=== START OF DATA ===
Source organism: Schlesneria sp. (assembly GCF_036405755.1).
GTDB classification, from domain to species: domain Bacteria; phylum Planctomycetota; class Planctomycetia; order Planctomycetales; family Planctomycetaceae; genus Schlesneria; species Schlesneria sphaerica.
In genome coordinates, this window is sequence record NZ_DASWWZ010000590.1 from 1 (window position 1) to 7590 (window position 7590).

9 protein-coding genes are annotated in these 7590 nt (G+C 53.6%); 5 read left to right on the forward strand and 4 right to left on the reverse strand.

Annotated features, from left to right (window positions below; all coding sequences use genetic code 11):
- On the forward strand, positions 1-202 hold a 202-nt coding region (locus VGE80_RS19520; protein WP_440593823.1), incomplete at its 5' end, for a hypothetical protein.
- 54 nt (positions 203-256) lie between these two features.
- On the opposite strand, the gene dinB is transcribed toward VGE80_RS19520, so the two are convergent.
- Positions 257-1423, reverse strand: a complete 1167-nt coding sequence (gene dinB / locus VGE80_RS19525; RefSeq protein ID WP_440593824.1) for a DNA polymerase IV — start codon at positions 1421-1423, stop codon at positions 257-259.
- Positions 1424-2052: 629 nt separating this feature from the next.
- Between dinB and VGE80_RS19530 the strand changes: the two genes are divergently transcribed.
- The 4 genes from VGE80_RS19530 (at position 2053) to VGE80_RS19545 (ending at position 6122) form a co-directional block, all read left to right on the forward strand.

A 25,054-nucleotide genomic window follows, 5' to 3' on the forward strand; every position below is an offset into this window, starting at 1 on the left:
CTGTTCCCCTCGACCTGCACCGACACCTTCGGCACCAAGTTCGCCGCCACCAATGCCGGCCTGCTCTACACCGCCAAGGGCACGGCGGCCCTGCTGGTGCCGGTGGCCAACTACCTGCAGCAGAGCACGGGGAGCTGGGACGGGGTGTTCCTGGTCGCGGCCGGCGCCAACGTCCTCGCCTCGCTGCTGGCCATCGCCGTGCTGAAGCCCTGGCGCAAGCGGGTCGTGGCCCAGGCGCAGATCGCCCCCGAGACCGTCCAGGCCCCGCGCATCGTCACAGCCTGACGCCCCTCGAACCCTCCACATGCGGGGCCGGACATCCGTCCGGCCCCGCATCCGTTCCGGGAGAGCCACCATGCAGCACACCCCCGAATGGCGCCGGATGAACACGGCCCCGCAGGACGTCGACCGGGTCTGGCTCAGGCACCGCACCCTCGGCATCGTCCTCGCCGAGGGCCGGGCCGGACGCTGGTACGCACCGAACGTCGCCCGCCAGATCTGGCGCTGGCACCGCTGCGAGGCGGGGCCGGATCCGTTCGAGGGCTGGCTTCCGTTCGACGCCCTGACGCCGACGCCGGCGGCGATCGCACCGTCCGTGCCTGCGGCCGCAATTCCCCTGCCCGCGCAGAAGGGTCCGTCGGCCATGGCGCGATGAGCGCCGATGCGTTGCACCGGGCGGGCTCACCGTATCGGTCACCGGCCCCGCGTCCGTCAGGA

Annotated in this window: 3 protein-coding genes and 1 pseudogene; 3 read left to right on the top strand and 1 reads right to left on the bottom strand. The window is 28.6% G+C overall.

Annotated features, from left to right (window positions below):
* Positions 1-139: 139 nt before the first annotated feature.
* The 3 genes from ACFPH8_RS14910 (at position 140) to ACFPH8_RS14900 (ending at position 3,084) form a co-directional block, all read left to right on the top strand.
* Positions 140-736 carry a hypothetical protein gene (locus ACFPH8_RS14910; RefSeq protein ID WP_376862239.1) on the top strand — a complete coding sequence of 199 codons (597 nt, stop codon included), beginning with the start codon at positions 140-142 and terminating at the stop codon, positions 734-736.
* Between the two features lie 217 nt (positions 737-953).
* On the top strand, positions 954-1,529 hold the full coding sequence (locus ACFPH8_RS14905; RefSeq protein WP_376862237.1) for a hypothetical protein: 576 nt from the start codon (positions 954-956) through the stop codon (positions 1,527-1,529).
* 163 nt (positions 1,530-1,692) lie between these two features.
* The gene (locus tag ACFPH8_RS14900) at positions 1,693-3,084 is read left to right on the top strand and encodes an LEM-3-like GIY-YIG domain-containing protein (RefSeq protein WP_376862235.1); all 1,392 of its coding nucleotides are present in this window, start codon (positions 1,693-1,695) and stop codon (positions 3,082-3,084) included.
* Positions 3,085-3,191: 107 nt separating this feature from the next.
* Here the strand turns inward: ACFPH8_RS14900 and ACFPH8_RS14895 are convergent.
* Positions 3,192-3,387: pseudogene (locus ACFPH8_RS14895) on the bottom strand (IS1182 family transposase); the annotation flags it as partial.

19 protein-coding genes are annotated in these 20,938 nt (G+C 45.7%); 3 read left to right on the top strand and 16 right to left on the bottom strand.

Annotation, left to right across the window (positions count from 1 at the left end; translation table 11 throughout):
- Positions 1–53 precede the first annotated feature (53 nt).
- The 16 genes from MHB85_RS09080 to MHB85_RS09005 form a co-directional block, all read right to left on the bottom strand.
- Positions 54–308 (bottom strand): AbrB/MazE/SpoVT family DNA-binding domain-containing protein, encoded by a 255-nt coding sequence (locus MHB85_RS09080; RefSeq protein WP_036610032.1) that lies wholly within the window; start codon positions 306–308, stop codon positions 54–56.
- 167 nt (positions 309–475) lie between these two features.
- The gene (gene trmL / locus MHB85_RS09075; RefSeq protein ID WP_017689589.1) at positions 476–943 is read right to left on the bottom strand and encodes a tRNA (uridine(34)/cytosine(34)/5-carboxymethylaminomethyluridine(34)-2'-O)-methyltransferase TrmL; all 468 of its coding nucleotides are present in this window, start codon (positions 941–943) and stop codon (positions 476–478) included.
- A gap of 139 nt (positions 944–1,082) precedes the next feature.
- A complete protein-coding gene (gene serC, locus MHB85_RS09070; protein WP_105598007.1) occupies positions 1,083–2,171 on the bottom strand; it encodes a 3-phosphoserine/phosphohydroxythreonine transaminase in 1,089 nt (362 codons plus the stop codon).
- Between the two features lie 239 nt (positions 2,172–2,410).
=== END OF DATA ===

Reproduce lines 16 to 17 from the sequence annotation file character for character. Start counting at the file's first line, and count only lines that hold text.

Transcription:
Annotated features, from left to right (window positions below):
* Positions 1-139: 139 nt before the first annotated feature.